Using AWS Config to Control Costs ๐Ÿ’ฐ


4 min read

Using AWS Config to Control Costs ๐Ÿ’ฐ

Config is one of my favorite services in AWS. When I think about Config, my mind usually goes more toward overall security & compliance of an AWS environment, but one underrated aspect of this tool is that this can also help control your AWS costs!

A person holding money and smiling

AWS Config Primer

AWS Config is a service that records your resources and allows you to create rules to check for compliance of the resources you have tracked. This is a regional service, but does allow the use of aggregators to consolidate findings from multiple regions and AWS accounts.

If you've ever used Security Hub this actually uses AWS Config behind the scenes to apply the best practices checks.

To set up config, simply go to the Config service in the AWS console and click on Get Started. The defaults are generally fine on the settings, but you may want to customize the bucket name, or create your own AWS Role for Config to use if you have very specific permissions needs. I do recommend, however, including Global resources in at least one AWS Config deployment. There are additional steps to use this service with multi-region and multi-account setups, but we're going to skip that for now. All in all, your setup should look something like this:


Cost Optimization Rules

There are a TON of managed AWS rules in AWS Config, and the list grows over time, but I want to focus on a few that can help manage costs. When you set up these rules, a common idea is that resources will either be "Compliant" or "Not-Compliant". This allows you to narrow in on resources that do not align to your rules, and provides a manageable list for you to check against, rather than having to evaluate all resources manually! Another thing: You can set a remediation action on the rules you create. There are many actions, but for these rules, I would recommend setting up SNS alerts so you will be proactively notified when a resource is out of compliance.

The main benefit of this approach is you will be notified much quicker than waiting for the AWS bill to come through. You can prevent charges for unused or misconfigured resources, which helps the bottom line!

Here are some of my favorite rules for aligning costs:

  • ec2-volume-inuse-check - This rule checks to make sure that your EBS volumes are actually attached to an EC2 instance. If they aren't they will show up as non-compliant. This really helps when EC2 instances are terminated but the retention policy on the EBS volume is set to "retain".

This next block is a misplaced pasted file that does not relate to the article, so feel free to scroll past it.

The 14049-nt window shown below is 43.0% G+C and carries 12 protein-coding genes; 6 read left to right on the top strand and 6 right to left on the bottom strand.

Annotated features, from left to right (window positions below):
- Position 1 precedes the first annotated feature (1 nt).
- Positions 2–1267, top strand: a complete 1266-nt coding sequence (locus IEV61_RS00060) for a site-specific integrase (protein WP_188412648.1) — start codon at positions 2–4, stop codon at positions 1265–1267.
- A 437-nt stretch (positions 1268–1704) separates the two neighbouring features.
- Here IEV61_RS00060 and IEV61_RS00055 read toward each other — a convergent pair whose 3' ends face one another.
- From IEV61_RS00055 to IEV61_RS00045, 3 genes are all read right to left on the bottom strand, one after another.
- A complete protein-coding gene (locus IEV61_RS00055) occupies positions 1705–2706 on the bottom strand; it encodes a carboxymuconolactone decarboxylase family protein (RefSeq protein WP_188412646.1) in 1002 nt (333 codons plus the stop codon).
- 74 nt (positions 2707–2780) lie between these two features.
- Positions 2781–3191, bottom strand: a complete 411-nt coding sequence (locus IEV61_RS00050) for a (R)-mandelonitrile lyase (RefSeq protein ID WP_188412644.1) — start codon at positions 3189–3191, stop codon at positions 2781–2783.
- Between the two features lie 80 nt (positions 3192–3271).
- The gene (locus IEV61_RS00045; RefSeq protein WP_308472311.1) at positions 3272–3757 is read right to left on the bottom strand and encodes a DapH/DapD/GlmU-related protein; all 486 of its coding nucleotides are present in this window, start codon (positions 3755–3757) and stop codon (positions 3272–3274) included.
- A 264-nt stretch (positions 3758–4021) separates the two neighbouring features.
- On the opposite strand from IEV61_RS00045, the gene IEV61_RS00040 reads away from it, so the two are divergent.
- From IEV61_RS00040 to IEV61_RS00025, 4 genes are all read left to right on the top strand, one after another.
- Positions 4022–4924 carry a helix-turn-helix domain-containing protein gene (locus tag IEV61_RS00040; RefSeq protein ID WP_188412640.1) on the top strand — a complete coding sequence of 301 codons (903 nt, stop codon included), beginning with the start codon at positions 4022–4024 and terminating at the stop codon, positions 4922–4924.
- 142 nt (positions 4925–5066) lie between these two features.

• eip-attached - This is a straightforward rule, it simply checks if you have any elastic ip addresses that are not attached to an EC2 instance or VPC resource. This helps identify EIPs that you may no longer need, and while they don't cost much individually, this can add up quickly if you forget to delete EIPs when terminating EC2 instances they are attached to!
  • service-vpc-endpoint-enabled - This is more subtle. If you have a lot of resources in a private subnet that is using a NAT Gateway, and connecting to resources in S3 or DynamoDB, you may be overpaying on your NAT Gateway processed bytes. This rule ensures that you have a VPC endpoint in place for the selected service, which has a lower data transfer cost than NAT Gateways.
  • desired-instance-tenancy and desired-instance-type - Both of these are super useful if you work in an environment where multiple people are working in the same account on different projects with different skillsets. Sometimes people may launch an instance using an expensive instance, or mistakenly launch the instance into dedicated tenancy when it's not needed. This rule helps you identify those issues proactively.
  • desired-tags - Last, but certainly not least, is the desired-tags rule. This rule allows you to define your required tags for specific types of resources in AWS. This allows you to run cost explorer reports against specific tags to identify where your costs are coming from, and is a good starting point toward prioritizing modernization & cost optimization efforts.

Using AWS Config is a solid way to not only keep your AWS Account secure and align to best practices, but also to assist in controlling your AWS costs as well! This doesn't replace options like AWS Budgets & Cost Alarms but it's a very nice augment to those features within AWS.